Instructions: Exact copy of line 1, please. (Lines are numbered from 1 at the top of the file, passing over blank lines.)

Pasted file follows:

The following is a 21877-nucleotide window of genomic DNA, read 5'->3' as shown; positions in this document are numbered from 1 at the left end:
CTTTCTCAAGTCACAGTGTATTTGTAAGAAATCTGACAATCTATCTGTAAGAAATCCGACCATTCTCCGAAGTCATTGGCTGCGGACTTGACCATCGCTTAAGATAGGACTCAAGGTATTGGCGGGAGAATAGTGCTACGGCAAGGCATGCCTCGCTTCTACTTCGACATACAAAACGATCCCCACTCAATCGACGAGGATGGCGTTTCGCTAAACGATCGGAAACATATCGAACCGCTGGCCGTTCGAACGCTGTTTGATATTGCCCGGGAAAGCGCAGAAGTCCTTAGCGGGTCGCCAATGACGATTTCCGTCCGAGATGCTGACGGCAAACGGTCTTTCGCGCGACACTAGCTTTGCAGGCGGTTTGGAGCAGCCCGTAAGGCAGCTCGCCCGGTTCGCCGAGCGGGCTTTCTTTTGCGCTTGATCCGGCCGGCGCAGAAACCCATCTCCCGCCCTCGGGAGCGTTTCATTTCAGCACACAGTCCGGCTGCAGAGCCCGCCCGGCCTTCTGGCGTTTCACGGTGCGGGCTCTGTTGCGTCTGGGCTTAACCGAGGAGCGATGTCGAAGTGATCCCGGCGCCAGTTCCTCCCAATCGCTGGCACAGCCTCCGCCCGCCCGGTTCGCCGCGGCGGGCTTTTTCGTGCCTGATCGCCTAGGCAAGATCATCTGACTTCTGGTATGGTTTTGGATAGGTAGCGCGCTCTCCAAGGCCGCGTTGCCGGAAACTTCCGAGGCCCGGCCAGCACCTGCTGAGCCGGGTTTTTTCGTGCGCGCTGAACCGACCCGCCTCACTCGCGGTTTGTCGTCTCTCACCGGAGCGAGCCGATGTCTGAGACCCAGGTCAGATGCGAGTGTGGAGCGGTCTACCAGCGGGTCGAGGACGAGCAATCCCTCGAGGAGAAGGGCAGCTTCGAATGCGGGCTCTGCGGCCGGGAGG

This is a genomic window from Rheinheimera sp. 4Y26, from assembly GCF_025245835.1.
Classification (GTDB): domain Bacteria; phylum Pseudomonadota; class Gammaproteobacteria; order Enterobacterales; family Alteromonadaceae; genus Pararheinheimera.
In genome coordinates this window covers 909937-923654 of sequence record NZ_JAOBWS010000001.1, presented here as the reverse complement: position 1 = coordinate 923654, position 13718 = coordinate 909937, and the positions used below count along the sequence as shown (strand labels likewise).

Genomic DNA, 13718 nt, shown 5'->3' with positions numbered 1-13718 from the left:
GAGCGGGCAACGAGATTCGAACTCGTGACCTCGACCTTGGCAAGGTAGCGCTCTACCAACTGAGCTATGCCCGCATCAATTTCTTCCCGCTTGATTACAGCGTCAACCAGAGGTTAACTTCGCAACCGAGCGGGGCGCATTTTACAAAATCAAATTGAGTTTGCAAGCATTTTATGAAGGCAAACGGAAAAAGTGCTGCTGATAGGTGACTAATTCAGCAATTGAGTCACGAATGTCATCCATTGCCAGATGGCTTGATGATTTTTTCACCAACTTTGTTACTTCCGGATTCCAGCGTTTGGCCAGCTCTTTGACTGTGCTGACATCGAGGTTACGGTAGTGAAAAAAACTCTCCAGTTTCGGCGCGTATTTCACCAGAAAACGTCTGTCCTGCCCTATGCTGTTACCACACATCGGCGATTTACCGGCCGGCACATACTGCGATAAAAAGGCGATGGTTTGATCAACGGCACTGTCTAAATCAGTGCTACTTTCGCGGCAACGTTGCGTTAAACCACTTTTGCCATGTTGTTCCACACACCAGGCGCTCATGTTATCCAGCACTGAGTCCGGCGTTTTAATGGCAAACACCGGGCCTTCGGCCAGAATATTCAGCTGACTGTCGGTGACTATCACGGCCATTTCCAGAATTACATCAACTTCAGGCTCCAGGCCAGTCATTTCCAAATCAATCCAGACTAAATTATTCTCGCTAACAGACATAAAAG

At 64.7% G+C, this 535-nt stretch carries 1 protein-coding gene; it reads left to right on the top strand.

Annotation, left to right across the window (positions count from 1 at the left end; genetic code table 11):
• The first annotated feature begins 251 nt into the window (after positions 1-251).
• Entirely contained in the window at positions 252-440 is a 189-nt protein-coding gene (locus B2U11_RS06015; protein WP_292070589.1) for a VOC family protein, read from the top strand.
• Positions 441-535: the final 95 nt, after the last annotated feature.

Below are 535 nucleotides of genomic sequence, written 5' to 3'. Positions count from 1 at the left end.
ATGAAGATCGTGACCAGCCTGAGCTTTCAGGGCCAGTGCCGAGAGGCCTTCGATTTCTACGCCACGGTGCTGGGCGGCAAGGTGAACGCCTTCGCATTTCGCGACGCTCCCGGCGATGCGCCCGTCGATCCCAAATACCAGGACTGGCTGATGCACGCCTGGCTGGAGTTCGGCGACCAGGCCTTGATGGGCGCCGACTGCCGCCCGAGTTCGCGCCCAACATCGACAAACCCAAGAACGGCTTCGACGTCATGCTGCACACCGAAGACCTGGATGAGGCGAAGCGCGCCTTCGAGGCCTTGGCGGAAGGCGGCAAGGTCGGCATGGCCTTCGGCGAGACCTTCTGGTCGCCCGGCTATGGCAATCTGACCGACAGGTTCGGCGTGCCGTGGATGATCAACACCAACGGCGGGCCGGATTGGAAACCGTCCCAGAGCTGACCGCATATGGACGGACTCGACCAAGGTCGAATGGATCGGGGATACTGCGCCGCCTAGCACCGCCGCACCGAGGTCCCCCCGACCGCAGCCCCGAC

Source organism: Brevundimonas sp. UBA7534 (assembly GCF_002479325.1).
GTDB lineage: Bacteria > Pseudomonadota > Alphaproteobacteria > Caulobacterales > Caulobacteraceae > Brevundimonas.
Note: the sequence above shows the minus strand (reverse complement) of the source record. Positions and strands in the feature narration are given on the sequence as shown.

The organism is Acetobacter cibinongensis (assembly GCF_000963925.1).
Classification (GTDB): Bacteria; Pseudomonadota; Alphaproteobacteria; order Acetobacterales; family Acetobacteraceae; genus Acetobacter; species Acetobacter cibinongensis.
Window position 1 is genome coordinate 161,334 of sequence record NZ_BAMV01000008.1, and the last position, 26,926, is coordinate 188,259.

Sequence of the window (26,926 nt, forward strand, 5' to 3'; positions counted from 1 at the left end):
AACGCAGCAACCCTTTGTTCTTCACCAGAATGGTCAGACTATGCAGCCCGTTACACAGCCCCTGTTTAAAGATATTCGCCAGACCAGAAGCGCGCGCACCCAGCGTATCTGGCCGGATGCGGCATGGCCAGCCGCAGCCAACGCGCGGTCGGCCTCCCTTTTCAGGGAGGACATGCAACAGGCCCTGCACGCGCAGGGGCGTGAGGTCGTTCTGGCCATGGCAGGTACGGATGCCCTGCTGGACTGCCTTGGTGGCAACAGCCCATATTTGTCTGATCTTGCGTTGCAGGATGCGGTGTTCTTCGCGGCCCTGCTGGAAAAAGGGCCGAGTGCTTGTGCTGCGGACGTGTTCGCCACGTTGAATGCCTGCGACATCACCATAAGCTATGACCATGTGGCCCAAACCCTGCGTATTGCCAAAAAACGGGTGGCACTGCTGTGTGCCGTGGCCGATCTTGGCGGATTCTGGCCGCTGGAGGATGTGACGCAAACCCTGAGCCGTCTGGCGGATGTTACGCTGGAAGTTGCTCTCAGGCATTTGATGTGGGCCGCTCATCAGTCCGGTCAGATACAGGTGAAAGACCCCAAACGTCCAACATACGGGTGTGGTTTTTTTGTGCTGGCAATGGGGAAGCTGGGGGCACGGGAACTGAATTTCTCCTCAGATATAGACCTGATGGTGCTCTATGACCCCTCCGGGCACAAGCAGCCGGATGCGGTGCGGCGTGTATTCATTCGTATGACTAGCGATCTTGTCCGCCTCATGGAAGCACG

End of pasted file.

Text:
The following is a 21877-nucleotide window of genomic DNA, read 5'->3' as shown; positions in this document are numbered from 1 at the left end: